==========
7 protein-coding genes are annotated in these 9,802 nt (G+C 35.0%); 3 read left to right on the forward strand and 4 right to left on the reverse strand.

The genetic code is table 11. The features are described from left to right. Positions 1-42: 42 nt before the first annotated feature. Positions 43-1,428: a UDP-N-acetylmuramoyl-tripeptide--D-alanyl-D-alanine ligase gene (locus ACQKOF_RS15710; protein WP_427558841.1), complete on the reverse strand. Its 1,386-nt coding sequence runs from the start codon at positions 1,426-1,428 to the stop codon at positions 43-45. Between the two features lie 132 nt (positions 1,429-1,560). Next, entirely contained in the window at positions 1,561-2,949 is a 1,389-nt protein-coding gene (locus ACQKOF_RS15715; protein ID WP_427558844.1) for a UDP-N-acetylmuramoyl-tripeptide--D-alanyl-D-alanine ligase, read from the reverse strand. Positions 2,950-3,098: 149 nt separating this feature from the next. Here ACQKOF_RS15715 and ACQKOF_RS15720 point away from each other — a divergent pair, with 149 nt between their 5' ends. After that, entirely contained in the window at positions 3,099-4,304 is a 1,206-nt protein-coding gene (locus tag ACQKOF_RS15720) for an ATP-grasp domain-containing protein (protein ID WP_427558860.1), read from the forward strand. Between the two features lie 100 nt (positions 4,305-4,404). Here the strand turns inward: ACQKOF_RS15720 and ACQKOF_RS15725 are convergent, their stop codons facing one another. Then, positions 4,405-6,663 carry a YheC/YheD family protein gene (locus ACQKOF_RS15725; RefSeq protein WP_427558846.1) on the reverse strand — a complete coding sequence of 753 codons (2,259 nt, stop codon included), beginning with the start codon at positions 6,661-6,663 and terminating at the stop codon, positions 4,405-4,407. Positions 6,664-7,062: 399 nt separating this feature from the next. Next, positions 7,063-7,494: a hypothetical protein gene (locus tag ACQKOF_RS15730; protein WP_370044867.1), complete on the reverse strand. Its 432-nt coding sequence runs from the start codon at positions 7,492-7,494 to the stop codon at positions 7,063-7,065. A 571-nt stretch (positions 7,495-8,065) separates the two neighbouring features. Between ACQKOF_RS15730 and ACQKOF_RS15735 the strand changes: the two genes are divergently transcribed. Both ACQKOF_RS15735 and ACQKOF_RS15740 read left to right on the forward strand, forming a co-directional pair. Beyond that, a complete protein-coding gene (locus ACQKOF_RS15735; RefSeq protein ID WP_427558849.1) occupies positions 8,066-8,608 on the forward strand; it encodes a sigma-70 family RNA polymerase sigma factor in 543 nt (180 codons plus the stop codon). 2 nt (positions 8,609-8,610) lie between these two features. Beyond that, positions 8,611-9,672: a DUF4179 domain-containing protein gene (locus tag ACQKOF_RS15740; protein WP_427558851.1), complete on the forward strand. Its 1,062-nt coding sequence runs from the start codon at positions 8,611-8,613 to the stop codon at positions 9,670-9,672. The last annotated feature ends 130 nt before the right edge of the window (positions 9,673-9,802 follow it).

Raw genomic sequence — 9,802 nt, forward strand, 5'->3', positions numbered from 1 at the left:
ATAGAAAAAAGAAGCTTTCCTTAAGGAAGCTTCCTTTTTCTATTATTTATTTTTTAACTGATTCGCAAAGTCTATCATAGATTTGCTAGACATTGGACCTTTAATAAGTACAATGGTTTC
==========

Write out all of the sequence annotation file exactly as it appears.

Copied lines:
7 protein-coding genes are annotated in these 9,802 nt (G+C 35.0%); 3 read left to right on the forward strand and 4 right to left on the reverse strand.

The genetic code is table 11. The features are described from left to right. Positions 1-42: 42 nt before the first annotated feature. Positions 43-1,428: a UDP-N-acetylmuramoyl-tripeptide--D-alanyl-D-alanine ligase gene (locus ACQKOF_RS15710; protein WP_427558841.1), complete on the reverse strand. Its 1,386-nt coding sequence runs from the start codon at positions 1,426-1,428 to the stop codon at positions 43-45. Between the two features lie 132 nt (positions 1,429-1,560). Next, entirely contained in the window at positions 1,561-2,949 is a 1,389-nt protein-coding gene (locus ACQKOF_RS15715; protein ID WP_427558844.1) for a UDP-N-acetylmuramoyl-tripeptide--D-alanyl-D-alanine ligase, read from the reverse strand. Positions 2,950-3,098: 149 nt separating this feature from the next. Here ACQKOF_RS15715 and ACQKOF_RS15720 point away from each other — a divergent pair, with 149 nt between their 5' ends. After that, entirely contained in the window at positions 3,099-4,304 is a 1,206-nt protein-coding gene (locus tag ACQKOF_RS15720) for an ATP-grasp domain-containing protein (protein ID WP_427558860.1), read from the forward strand. Between the two features lie 100 nt (positions 4,305-4,404). Here the strand turns inward: ACQKOF_RS15720 and ACQKOF_RS15725 are convergent, their stop codons facing one another. Then, positions 4,405-6,663 carry a YheC/YheD family protein gene (locus ACQKOF_RS15725; RefSeq protein WP_427558846.1) on the reverse strand — a complete coding sequence of 753 codons (2,259 nt, stop codon included), beginning with the start codon at positions 6,661-6,663 and terminating at the stop codon, positions 4,405-4,407. Positions 6,664-7,062: 399 nt separating this feature from the next. Next, positions 7,063-7,494: a hypothetical protein gene (locus tag ACQKOF_RS15730; protein WP_370044867.1), complete on the reverse strand. Its 432-nt coding sequence runs from the start codon at positions 7,492-7,494 to the stop codon at positions 7,063-7,065. A 571-nt stretch (positions 7,495-8,065) separates the two neighbouring features. Between ACQKOF_RS15730 and ACQKOF_RS15735 the strand changes: the two genes are divergently transcribed. Both ACQKOF_RS15735 and ACQKOF_RS15740 read left to right on the forward strand, forming a co-directional pair. Beyond that, a complete protein-coding gene (locus ACQKOF_RS15735; RefSeq protein ID WP_427558849.1) occupies positions 8,066-8,608 on the forward strand; it encodes a sigma-70 family RNA polymerase sigma factor in 543 nt (180 codons plus the stop codon). 2 nt (positions 8,609-8,610) lie between these two features. Beyond that, positions 8,611-9,672: a DUF4179 domain-containing protein gene (locus tag ACQKOF_RS15740; protein WP_427558851.1), complete on the forward strand. Its 1,062-nt coding sequence runs from the start codon at positions 8,611-8,613 to the stop codon at positions 9,670-9,672. The last annotated feature ends 130 nt before the right edge of the window (positions 9,673-9,802 follow it).

Raw genomic sequence — 9,802 nt, forward strand, 5'->3', positions numbered from 1 at the left:
ATAGAAAAAAGAAGCTTTCCTTAAGGAAGCTTCCTTTTTCTATTATTTATTTTTTAACTGATTCGCAAAGTCTATCATAGATTTGCTAGACATTGGACCTTTAATAAGTACAATGGTTTC